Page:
[Date Prev][Date Next][Thread Prev][Thread Next][Date Index][Thread Index]

Re: [Xen-users] Wired Network Bridging


Thank for hanging in here.  I got ethernet up via a docking station.  So I am posting from the target machine.  It seems an immediate challenge is to get both ethernet and wireless up.  Then to provide for either to come up depending upon what is available.  Additionally, how can I set this up with numerose wifi connects?

# The loopback network interface
auto lo
iface lo inet loopback

allow-hotplug enxMAC
iface enxMAC inet manual

allow-hotplug wlps
iface wlps inet manual
     wireless-power off  #  Turn wireless power management off
    wpa-ssid Verizon-791L-3DF2
    wpa-psk fcfa6c0c7a8b1240ddc3d78d8065e2331c9541f94c0e735b335828ff4355a316
pre-up iwconfig wlps essid Verizon-791L-3DF2   # 1
pre-up iw dev wlps set 4addr on                           # 2  These two may need to be swapped

auto xenbr0
iface xenbr0 inet dhcp
    bridge_ports wlps enxMaC
#    bridge_hw wMAC     # wlp2s0
    bridge_hw wMAC          # enx0050b42

bridge_stp off        # disable spanning tree protocol
bridge_waitport 0    # no delay before a port becomes available
bridge_fd 0        # no forwarding delay6c43d
#bridge_ports none    # if you do not want to bind to any ports
#Bridge_ports regex eth* # use a regular _expression_ to define ports

# To restart the service after update:
# /etc/init.d/procps restart

BTW, when Ethernet came up, rebooted and Xen came up.  Seems Xen won't run if there is not an Internet coonection is not availabale. 

I only see how to bring the bridge up with one MAC.  How can I do this with two different MACs without knowing which is available?

On Mon, Jun 19, 2017 at 5:25 AM, Simon Hobson <linux@xxxxxxxxxxxxxxxx> wrote:
Ray Joseph <ray3960852@xxxxxxxxx> wrote:

> 1)  The POSTROUTING command gets the dom0 wireless interface name wlan0 and the $MAC_OF_BRIDGE which is the same as the MAC of the dom0 wireless MAC?

This changes the source MAC address in each outgoing packet to be that of the host interface (wlan0 in this case). This is to deal with wireless APs that filter packets with a different MAC to the one that initially made the wireless connection. As I said, you might try without these ebtables rules - I've found some APs are not so fussy, and if that's the case then your life will be so much simpler.

> 2)  The PREROUTING commands reference the dom0 wireless interface name and the domU IP address and MAC?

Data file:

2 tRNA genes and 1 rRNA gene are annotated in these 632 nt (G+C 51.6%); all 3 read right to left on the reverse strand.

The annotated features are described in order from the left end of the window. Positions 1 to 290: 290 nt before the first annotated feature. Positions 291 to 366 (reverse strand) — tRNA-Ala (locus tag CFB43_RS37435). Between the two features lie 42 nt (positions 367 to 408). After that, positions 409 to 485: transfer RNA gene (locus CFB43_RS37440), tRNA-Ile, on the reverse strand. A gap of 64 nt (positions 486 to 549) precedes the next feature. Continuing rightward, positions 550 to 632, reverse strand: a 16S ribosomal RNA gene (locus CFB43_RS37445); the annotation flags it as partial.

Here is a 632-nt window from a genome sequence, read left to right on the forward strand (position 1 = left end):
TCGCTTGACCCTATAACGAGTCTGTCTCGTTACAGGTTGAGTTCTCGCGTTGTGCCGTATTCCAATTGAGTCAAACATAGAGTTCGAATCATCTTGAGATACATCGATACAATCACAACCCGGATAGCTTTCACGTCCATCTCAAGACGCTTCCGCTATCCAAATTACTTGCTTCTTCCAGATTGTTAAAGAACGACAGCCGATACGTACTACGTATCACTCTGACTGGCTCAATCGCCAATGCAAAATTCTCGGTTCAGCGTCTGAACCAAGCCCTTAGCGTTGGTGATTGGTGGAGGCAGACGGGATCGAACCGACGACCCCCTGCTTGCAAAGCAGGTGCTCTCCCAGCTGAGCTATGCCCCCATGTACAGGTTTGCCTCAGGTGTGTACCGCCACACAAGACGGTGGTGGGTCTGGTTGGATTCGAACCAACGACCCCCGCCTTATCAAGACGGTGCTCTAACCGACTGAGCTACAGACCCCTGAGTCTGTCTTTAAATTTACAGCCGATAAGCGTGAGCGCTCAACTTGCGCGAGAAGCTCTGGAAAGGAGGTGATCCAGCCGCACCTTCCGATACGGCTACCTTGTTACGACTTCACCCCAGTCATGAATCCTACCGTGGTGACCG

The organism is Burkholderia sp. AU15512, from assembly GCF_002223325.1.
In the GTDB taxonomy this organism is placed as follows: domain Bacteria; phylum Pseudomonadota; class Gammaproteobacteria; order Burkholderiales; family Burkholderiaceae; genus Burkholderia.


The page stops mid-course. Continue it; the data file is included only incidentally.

Yes. These two reverse the mangling done by the previous command so that packets get to the guests correctly.

> 3)  In domUs, can the interface be defined as an Ethernet?  As such, be given the MAC address of the dom0 wireless interface?  Is there a good way to keep track of what IP addresses the vms are allocated?

They are seen as ethernet interfaces to the guests - the guest does NOT see that there is wireless involved. As far as each guest is concerned, they have an ethernet interface connected to a switch (the bridge in Dom0) - what's the other side of that switch is largely invisible.

No, the guests MUST have unique MAC addresses. Your network will do "very interesting things" if you have two devices with the same MAC !

As for IP and MAC allocation and tracking - well there are whole subsections of the network management tool industry devoted to that problem ! For small networks, just keep a simple text file or spreadsheet (overkill for a handful of devices) listing the IP & MAC addresses assigned to each device (real & virtual).

> 4)  In the interfaces file, is there a need to assure the ordering of these two lines:
> pre-up iwconfig wlan0 essid [myessid]                    # 1
> pre-up iw dev wlan0 set 4addr on                            # 2

No idea - as I said, I'm not familiar with wireless networking in these sorts of situations (all my Linux systems are either hardwired with ethernet, or VMs with no visibility of what's upstream).
Xen-users mailing list

Xen-users mailing list



Lists.xenproject.org is hosted with RackSpace, monitoring our
servers 24x7x365 and backed by RackSpace's Fanatical Support®.